The Los Angeles Lakers, along with 21 other NBA teams, have a tentative return date for the suspended 2019-20 season: July 30.
While the location, format and teams involved in the restart appear to be settled, there are still a few unknowns. For one thing, the Lakers team that played its last game March 10 probably won't look quite the same as the one that will take to the court in Orlando, Florida.
It's possible teams will be able to bring more players to help out with the possibility of injuries or other players getting sick. Some players, like Lakers center Dwight Howard, are concerned the NBA's return might be a distraction and may not take part in the season's conclusion.
So even if the restart does come together, teams could be looking to bring in reinforcements if possible. The Lakers might even bring back a player who has yet to suit up for the team.
DeMarcus Cousins signed with the Lakers ahead of the season but tore his ACL in August. He was then waived in February in order to make room for Markieff Morris. Boogie is an injured free agent, but the postponed season has given him extra time to get back to full strength. And even though the Lakers dropped him, it's possible they might be able to bring back ultra-talented big man in what could be a strange and difficult championship run.
The Orange County Register's Kyle Goon said it's "definitely a possibility" when appearing on Spectrum SportsNet:
Goon mentions the fact that Cousins was allowed to continue his rehabilitation using Lakers facilities, calling it a "nice little tightrope walk for Rob Pelinka and the Lakers front office to keep Boogie attached," essentially solidifying the team's good relationship with him.
As Bleacher Report's Eric Pincus notes, Cousins is eligible to re-sign with the Lakers because he wasn't traded and then cut, and at least one former NBA executive believes the Purple and Gold are still the best fit for the big man: "That's the only team. He respects [LeBron James], and he's [Anthony Davis'] boy. [Other teams] don't want that distraction. There's a small window of time to play, and you can't let up."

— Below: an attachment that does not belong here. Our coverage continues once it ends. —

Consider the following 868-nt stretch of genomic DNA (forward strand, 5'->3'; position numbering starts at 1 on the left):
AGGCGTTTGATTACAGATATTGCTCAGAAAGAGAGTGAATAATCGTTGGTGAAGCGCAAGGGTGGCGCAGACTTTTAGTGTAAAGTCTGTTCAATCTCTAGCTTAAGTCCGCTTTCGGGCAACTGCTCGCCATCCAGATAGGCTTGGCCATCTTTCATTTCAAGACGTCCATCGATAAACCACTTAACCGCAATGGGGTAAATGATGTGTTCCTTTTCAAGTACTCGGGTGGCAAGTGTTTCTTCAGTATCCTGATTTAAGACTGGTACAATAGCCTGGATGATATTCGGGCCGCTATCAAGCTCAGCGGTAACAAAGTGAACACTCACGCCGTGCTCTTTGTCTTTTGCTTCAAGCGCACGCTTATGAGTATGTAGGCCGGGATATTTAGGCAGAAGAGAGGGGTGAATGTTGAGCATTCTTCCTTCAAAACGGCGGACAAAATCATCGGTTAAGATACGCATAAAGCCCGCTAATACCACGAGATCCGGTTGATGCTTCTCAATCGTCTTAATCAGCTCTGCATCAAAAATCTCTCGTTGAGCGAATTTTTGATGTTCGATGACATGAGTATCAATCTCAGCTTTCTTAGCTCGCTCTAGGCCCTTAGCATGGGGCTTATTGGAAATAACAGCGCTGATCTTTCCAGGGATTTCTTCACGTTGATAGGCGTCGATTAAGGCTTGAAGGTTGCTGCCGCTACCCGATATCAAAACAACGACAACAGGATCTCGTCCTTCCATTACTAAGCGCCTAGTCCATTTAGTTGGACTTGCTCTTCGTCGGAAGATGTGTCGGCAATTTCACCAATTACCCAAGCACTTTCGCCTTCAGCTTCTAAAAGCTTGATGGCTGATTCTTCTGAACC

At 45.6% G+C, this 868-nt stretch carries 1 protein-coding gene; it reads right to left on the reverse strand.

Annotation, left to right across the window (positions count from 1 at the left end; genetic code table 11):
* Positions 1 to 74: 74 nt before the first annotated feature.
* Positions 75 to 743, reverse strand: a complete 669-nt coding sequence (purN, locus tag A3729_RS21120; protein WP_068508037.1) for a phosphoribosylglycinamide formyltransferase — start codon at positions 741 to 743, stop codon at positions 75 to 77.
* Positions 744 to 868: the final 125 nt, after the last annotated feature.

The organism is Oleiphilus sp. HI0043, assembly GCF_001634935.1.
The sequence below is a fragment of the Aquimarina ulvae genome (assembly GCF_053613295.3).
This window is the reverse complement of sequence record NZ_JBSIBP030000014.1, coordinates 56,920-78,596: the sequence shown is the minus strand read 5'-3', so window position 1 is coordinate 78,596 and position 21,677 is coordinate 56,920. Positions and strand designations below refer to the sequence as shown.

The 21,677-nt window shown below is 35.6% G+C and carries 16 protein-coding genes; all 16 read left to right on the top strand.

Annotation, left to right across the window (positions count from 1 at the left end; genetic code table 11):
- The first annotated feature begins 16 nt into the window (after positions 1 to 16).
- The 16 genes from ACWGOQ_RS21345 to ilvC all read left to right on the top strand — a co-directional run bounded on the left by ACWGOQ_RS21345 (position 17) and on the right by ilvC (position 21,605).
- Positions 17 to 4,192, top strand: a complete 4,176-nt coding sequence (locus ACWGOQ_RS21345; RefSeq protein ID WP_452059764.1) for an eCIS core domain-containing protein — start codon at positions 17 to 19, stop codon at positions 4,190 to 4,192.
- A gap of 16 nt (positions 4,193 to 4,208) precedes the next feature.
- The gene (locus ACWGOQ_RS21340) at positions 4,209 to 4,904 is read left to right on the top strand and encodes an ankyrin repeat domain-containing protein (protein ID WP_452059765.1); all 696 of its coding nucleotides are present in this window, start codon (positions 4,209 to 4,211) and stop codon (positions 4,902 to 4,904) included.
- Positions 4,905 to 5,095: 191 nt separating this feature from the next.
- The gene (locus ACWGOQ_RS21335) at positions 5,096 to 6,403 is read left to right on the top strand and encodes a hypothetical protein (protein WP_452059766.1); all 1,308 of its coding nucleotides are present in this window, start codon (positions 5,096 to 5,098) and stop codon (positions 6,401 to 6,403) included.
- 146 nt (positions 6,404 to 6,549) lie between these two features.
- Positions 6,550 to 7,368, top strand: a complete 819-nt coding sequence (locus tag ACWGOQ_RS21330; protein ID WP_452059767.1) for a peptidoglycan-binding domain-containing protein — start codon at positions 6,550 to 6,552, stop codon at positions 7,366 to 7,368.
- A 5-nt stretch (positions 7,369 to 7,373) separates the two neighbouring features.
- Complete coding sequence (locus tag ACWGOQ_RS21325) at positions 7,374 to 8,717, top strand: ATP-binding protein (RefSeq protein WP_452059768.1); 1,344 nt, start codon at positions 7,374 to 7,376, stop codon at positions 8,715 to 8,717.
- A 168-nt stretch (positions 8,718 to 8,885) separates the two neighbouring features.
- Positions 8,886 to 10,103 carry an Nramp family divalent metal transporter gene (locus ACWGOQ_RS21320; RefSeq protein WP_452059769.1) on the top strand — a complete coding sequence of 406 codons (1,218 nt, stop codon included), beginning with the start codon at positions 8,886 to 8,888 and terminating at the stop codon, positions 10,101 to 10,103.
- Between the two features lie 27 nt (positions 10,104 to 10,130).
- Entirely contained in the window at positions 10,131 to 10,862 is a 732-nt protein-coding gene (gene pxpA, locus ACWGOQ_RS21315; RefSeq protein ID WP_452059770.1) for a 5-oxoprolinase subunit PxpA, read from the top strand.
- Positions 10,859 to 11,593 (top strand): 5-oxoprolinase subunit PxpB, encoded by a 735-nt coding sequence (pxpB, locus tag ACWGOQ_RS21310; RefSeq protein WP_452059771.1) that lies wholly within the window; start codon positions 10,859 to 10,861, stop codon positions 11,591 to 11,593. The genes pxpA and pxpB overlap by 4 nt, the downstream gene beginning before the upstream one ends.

Cousins hasn't played competitive basketball since the 2019 NBA Finals, but there's no doubt he's a force of nature when healthy. The four-time All-Star was a leader for the Sacramento Kings, learned to play alongside Anthony Davis with the New Orleans Pelicans and was a fine contributor during an injury-plagued 2018-19 season with the Golden State Warriors (16.3 points, 8.2 rebounds in 48 regular-season games). If the Lakers did bring him back to play in July, Cousins would be playing very limited minutes, but he's talented enough to make the most of them.
While L.A. has an established relationship with Cousins, it wouldn't be the only suitor for him. Pincus mentions the Los Angeles Clippers as a possibility, but just about any team that could use frontcourt help and has an open roster spot could (and should) be inquiring about Cousins' health and willingness to play.
The Lakers probably have an inside track to signing Cousins, and they shouldn't take their relationship with him for granted if they feel he can help them secure a title.